FROM TONKIN TO INDIA
ourselves on the borders of the river. This was the Nam-Kiou. or Meli-remai of the Kioutses, the western branch of the Irawadi. It was about 160 yards in width and 12 feet deep ; water clear and sluggish. We crossed without delay in five or six pirogues, and saw grounds for the arrogance of the natives in the ease with which they could have prevented our passage. A series of streams succeeded at close intervals; the region seemed a veritable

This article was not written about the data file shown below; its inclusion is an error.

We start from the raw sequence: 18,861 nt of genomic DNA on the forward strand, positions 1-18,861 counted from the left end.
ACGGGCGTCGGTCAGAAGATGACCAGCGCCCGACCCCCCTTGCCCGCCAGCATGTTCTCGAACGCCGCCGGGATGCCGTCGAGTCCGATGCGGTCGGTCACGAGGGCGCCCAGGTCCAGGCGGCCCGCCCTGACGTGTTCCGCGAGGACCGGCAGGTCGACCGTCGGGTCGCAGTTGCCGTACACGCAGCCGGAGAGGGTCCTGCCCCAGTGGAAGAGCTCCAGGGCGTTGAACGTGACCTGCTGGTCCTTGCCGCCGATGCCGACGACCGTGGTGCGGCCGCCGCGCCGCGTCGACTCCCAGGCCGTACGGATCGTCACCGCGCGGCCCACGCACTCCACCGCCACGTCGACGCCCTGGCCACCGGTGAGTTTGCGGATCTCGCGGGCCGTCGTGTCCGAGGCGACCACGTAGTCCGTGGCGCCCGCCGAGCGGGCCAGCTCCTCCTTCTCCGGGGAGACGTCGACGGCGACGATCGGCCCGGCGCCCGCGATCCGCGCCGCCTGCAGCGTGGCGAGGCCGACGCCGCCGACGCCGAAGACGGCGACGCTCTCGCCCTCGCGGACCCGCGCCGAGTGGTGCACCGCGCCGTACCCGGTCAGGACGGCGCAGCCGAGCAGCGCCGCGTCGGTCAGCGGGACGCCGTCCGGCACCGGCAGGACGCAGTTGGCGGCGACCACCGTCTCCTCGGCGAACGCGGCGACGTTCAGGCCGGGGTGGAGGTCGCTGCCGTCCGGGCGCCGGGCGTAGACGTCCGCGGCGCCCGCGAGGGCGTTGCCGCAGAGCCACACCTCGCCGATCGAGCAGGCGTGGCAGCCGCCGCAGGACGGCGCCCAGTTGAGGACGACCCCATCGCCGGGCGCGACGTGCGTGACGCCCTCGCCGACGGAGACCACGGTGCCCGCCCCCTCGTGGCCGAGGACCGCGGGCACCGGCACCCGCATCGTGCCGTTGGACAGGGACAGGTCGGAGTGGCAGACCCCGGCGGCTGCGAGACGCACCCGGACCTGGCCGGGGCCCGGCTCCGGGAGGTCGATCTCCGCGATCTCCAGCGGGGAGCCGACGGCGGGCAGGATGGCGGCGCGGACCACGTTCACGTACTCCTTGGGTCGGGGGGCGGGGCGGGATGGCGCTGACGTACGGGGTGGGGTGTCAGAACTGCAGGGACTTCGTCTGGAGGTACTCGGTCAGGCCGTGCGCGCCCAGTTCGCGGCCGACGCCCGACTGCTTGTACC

On the Nam-Kiou.
cullender for Indo-China. Some we forded, others we passed, in dug-outs. Their gliding currents mingled or diverged without visible cause in this flat delta-like country"; in marked contrast to the riotous torrents we had so lately left. They cannot come from far, as the chain of the Dzayul Mountains running south-west bounds them to the north of the plain of Moam.